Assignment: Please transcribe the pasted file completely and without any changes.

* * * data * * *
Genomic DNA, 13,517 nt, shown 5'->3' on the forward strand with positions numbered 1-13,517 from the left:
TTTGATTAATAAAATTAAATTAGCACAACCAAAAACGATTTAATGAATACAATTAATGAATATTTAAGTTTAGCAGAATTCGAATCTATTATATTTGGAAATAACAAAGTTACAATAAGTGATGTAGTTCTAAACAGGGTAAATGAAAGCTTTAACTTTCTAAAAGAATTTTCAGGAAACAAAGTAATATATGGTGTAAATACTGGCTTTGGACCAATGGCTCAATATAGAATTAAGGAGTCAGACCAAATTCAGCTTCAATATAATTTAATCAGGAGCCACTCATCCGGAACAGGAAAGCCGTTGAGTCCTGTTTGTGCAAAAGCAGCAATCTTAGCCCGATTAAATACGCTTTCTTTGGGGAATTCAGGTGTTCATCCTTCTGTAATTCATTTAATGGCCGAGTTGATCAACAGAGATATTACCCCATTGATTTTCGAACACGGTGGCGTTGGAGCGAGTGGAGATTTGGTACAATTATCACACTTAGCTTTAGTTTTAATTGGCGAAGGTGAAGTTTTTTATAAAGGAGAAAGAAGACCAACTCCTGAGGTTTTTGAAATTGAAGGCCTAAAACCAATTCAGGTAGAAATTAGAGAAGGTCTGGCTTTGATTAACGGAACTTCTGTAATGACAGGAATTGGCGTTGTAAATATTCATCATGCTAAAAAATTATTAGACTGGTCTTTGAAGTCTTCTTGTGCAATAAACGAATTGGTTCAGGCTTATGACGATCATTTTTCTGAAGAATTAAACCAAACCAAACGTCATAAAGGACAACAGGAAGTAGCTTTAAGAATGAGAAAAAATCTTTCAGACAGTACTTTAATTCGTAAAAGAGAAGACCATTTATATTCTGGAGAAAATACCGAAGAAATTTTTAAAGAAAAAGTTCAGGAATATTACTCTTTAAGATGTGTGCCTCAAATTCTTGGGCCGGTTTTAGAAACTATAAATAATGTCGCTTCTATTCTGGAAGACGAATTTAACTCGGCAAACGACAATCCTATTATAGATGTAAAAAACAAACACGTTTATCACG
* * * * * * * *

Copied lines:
Genomic DNA, 13,517 nt, shown 5'->3' on the forward strand with positions numbered 1-13,517 from the left:
TTTGATTAATAAAATTAAATTAGCACAACCAAAAACGATTTAATGAATACAATTAATGAATATTTAAGTTTAGCAGAATTCGAATCTATTATATTTGGAAATAACAAAGTTACAATAAGTGATGTAGTTCTAAACAGGGTAAATGAAAGCTTTAACTTTCTAAAAGAATTTTCAGGAAACAAAGTAATATATGGTGTAAATACTGGCTTTGGACCAATGGCTCAATATAGAATTAAGGAGTCAGACCAAATTCAGCTTCAATATAATTTAATCAGGAGCCACTCATCCGGAACAGGAAAGCCGTTGAGTCCTGTTTGTGCAAAAGCAGCAATCTTAGCCCGATTAAATACGCTTTCTTTGGGGAATTCAGGTGTTCATCCTTCTGTAATTCATTTAATGGCCGAGTTGATCAACAGAGATATTACCCCATTGATTTTCGAACACGGTGGCGTTGGAGCGAGTGGAGATTTGGTACAATTATCACACTTAGCTTTAGTTTTAATTGGCGAAGGTGAAGTTTTTTATAAAGGAGAAAGAAGACCAACTCCTGAGGTTTTTGAAATTGAAGGCCTAAAACCAATTCAGGTAGAAATTAGAGAAGGTCTGGCTTTGATTAACGGAACTTCTGTAATGACAGGAATTGGCGTTGTAAATATTCATCATGCTAAAAAATTATTAGACTGGTCTTTGAAGTCTTCTTGTGCAATAAACGAATTGGTTCAGGCTTATGACGATCATTTTTCTGAAGAATTAAACCAAACCAAACGTCATAAAGGACAACAGGAAGTAGCTTTAAGAATGAGAAAAAATCTTTCAGACAGTACTTTAATTCGTAAAAGAGAAGACCATTTATATTCTGGAGAAAATACCGAAGAAATTTTTAAAGAAAAAGTTCAGGAATATTACTCTTTAAGATGTGTGCCTCAAATTCTTGGGCCGGTTTTAGAAACTATAAATAATGTCGCTTCTATTCTGGAAGACGAATTTAACTCGGCAAACGACAATCCTATTATAGATGTAAAAAACAAACACGTTTATCACG